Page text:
My mother taught me how to make paper boats. Newspaper was not the best material to use, for water moves fast on its skin, further darkening the printed words. But newspaper was what I was allowed to fold and tear. What is a boat if it never runs on water? A round basin of water is no more than a cage. So making paper boats meant waiting for rain. Or setting your fragile boat on rushing open drains – water that spurted from neighborhood pipes, dragging bits of rice, fish bone, sometimes other stuff that I’d rather not mention. I was young and only what flowed mattered.
I never thought I’d be writing one day. My hands look like they were meant to do something else, hold a scythe or a hammer, tear down old buildings or mix cement. I have the hands of someone who might till the land. Yet I don’t. I write as if it was something like air for me. If I don’t write I know I am slowly dying – the kind that starts from inside, and no one else can see or sense until all limbs hang without a single beating vein.
Now this. After more than a full month in various dark places (sorting boxes, airplane cargo bays, conveyor belts running through metal tunnels, etc) and being handled by strangers who may never hear of me or read a single word I write, the only copy in Africa (yes! the only one! for now!) of my new poetry book in English (the language of one of my former colonial masters) Sound Before Water felt young and weary when I finally held it in my hands yesterday. That sentence was intentionally long and tedious to reflect the journey. Or just to test the patience of the reader. 🙂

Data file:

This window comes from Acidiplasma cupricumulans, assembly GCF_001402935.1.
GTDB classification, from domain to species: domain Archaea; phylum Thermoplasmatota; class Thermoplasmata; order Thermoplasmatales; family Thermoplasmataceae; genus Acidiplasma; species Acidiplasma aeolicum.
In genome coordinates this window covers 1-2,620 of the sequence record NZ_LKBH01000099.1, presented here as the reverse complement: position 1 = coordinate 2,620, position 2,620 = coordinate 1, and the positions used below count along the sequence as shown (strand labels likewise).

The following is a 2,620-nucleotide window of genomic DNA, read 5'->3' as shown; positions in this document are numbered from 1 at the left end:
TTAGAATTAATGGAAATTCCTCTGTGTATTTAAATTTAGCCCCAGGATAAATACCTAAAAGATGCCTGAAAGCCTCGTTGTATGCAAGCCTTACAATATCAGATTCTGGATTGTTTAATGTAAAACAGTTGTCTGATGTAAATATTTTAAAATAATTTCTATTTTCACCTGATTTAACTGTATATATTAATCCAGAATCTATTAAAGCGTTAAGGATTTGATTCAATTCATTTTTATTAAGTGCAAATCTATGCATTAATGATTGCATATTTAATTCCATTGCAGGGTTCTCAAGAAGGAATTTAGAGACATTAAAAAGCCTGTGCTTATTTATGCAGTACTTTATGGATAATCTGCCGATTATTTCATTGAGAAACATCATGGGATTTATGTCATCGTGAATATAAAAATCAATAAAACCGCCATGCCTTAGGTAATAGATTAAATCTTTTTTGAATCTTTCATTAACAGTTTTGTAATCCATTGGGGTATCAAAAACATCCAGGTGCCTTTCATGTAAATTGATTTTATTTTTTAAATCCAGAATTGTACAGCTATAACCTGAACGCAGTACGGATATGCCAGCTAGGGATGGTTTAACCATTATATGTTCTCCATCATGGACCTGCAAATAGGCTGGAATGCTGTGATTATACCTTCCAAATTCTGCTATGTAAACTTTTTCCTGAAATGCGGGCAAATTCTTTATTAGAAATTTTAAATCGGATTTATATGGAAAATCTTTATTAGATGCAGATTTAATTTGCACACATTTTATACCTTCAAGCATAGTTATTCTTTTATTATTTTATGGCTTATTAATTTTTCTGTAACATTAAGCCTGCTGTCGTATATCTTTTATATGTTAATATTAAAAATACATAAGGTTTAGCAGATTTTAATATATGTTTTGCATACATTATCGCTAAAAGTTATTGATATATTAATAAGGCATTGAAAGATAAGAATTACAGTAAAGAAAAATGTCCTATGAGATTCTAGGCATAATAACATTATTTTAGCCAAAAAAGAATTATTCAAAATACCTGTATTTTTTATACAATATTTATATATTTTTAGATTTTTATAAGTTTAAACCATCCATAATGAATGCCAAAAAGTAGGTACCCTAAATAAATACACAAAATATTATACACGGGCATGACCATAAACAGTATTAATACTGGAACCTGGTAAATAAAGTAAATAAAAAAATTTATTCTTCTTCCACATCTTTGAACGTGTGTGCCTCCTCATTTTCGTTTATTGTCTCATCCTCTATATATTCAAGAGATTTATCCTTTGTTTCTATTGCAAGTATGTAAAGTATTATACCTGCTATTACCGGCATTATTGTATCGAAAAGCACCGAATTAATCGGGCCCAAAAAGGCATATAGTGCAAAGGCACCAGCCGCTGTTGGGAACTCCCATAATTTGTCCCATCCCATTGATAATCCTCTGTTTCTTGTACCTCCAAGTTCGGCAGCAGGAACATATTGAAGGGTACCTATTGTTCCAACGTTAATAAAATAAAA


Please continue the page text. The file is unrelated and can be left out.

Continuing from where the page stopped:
A very good friend, the poet Emmanuel Q. Velasco, sent Sound Before Water by post along with a copy of Cristina Pantoja Hidalgo’s book of essays, Stella and Other Friendly Ghosts and the various documents from the National Book Awards last year. I was thankful that my collection in Filipino was a finalist, but was also sad at the same time that the English collection was not even nominated.
My new book joins Alien to Any Skin and Baha-bahagdang Karupukan in their search for readers who might find my words on paper worth keeping. One more paper child is due to meet the world soon. We always hope for the best for our children.